ITV CEO Carolyn McCall Defends Holly Willoughby & Phillip Schofield To The Hilt: Its Been Really Horrible For Them  RTS London

ITV CEO Carolyn McCall Defends Holly Willoughby & Phillip Schofield To The Hilt: Its Been Really Horrible For Them RTS London

ITV boss Carolyn McCall has issued a staunch defence of This Morning presenters Holly Willoughby and Phillip Schofield, who were accused of jumping the queue to see Queen Elizabeth II’s coffin.

McCall became the first ITV head honcho to publicly intervene in the controversy at this afternoon’s RTS London, stating that she had text both presenters and “they’re not feeling great, it’s been hard.”

Willoughby and Schofield, two of ITV’s biggest presenting faces, were accused of skipping the queue to see the Queen’s lying-in-state prior to her funeral last week by huge swathes of the media. ITV has since dispelled the rumor via an on-record statement which said they were in fact recording a broadcast for This Morning. At times, the queue had been longer than 12 hours.

McCall blamed “minority shrillness that became very very loud and became a story” for the Willoughby/Schofield situation, which has dominated headlines.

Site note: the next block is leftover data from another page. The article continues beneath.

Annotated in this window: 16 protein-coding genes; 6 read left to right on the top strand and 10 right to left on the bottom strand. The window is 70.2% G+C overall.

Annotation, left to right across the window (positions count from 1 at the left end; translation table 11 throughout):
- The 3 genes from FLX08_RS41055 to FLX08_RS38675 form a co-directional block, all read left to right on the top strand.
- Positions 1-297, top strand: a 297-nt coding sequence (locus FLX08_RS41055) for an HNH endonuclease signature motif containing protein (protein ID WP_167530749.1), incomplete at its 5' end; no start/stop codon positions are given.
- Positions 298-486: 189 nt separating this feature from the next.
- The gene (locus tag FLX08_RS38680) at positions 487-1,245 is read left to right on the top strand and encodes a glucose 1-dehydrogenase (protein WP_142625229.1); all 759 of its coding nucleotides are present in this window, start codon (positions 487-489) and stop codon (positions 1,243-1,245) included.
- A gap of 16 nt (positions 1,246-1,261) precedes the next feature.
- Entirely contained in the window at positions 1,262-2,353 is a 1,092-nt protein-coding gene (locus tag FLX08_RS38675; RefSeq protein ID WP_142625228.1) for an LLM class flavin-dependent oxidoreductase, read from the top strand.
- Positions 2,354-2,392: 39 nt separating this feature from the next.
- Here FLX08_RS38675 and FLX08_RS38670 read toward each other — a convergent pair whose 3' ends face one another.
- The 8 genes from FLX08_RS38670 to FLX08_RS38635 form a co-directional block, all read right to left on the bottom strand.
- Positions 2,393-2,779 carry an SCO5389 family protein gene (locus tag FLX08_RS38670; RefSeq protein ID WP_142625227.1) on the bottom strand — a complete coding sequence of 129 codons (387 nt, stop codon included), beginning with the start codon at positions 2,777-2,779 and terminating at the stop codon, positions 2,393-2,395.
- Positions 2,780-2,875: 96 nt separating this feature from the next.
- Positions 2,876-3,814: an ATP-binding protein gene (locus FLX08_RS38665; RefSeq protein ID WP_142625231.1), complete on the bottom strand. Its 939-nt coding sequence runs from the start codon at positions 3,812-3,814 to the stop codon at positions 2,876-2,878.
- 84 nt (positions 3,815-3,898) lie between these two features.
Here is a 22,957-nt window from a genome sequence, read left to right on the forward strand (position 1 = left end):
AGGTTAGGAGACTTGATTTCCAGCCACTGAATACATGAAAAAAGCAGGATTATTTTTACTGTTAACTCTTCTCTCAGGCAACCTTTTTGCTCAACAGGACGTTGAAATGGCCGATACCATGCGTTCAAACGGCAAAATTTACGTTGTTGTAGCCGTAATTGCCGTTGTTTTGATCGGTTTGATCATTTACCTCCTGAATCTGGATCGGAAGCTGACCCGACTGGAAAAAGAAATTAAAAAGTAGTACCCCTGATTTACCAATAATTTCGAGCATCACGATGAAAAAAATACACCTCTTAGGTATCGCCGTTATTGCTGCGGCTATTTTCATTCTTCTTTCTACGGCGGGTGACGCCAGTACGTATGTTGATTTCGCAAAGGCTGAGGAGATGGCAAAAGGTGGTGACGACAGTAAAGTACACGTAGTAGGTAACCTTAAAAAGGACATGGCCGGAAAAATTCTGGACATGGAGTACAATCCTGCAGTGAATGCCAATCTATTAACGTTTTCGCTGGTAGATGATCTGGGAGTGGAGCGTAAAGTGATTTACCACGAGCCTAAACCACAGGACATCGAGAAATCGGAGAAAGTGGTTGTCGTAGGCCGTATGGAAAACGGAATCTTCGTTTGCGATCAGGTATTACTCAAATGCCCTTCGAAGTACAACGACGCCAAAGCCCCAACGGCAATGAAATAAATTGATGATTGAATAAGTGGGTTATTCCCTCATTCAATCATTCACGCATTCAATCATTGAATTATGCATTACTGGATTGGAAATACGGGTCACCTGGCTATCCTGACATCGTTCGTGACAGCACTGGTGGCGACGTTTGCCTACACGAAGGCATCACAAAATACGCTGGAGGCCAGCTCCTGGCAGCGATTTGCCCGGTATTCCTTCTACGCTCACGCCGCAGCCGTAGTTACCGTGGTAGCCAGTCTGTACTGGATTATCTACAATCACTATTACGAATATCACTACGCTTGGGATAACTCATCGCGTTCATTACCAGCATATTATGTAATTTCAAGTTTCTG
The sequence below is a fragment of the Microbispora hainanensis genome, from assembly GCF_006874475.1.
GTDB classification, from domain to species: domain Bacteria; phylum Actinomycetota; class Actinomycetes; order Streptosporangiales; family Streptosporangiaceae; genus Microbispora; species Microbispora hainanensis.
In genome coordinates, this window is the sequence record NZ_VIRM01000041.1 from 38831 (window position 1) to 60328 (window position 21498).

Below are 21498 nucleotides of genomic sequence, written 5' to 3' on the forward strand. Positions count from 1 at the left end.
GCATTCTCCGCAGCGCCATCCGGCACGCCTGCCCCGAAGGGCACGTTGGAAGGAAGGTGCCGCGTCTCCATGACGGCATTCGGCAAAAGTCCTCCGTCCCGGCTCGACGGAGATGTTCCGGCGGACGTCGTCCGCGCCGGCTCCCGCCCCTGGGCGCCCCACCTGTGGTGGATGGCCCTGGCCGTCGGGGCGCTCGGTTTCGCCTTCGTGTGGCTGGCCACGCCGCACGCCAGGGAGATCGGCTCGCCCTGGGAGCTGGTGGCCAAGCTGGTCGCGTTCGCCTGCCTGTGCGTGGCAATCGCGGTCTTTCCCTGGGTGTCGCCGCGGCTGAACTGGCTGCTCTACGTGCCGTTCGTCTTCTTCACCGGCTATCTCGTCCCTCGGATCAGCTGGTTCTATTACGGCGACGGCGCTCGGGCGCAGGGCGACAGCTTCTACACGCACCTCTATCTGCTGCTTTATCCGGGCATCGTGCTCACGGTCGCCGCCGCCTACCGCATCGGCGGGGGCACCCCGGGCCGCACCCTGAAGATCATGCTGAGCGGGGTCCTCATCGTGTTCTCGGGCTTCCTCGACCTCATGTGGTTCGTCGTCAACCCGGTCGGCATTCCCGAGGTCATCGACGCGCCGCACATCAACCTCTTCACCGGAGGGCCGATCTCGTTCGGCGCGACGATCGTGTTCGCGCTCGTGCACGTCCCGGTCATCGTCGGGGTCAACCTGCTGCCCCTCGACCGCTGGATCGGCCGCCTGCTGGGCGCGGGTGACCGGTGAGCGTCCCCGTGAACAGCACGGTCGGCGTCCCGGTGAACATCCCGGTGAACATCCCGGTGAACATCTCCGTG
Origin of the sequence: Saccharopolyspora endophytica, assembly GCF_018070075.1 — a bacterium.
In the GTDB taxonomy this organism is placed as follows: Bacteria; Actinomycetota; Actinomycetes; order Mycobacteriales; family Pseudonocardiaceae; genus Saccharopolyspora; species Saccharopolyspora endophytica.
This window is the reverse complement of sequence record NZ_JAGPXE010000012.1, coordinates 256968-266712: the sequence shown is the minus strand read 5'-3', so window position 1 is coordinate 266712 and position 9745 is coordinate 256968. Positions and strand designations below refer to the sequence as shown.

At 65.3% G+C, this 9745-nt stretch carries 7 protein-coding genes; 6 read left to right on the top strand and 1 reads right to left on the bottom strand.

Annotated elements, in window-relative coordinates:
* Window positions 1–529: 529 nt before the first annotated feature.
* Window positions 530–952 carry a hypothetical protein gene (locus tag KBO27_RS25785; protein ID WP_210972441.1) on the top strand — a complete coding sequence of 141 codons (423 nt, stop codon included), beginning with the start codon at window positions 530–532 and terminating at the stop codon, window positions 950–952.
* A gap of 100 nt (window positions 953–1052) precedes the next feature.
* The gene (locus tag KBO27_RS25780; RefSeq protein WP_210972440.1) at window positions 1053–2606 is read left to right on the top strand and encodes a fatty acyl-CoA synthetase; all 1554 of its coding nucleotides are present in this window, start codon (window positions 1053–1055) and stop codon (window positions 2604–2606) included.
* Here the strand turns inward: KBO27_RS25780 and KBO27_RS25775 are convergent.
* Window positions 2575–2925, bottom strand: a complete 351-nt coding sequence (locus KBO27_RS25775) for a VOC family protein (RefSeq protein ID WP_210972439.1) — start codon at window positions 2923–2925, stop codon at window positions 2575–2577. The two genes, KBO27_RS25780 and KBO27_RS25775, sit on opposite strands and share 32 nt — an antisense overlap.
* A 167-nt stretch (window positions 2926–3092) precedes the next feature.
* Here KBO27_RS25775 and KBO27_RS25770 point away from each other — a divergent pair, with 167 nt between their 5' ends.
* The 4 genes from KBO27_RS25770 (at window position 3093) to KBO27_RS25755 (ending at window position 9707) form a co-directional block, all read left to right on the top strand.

“This does show you how things spread and it’s really horrible for them,” she added. “They are highly relevant, popular and mean very well, and I’m hoping it will just pass.”

Turning to other areas, McCall talked up soon-to-launch streamer ITVX and claimed it will have “more fresh content” than the likes of Netflix, Amazon Prime Video and Disney+.

This, said McCall, is because the platform will combine linear shows with £160M ($172M) worth of additional content solely for the streamer, meaning there will be new shows each week.

“Everyone has heard of ITV but the issue for [ITVX predecessor] ITV Hub has been a lack of content,” she added. People would come for Love Island but not come back. That is set to change.”

With the cost-of-living situation getting worse and the pound crashing, McCall was studious about the impact on her business.

She did, however, state her surprise that outfits such as ITV are valued so much lower than companies riddled with debt, such as Netflix.

“Even though companies don’t make profit they are valued at 15 times ours,” she added. “People have been forecasting the value of linear declining for a long time and that is built into the market.”

Mahon was speaking at RTS London, an all-day event featuring the bosses of the major British broadcasters, production houses and Baz Luhrmann.

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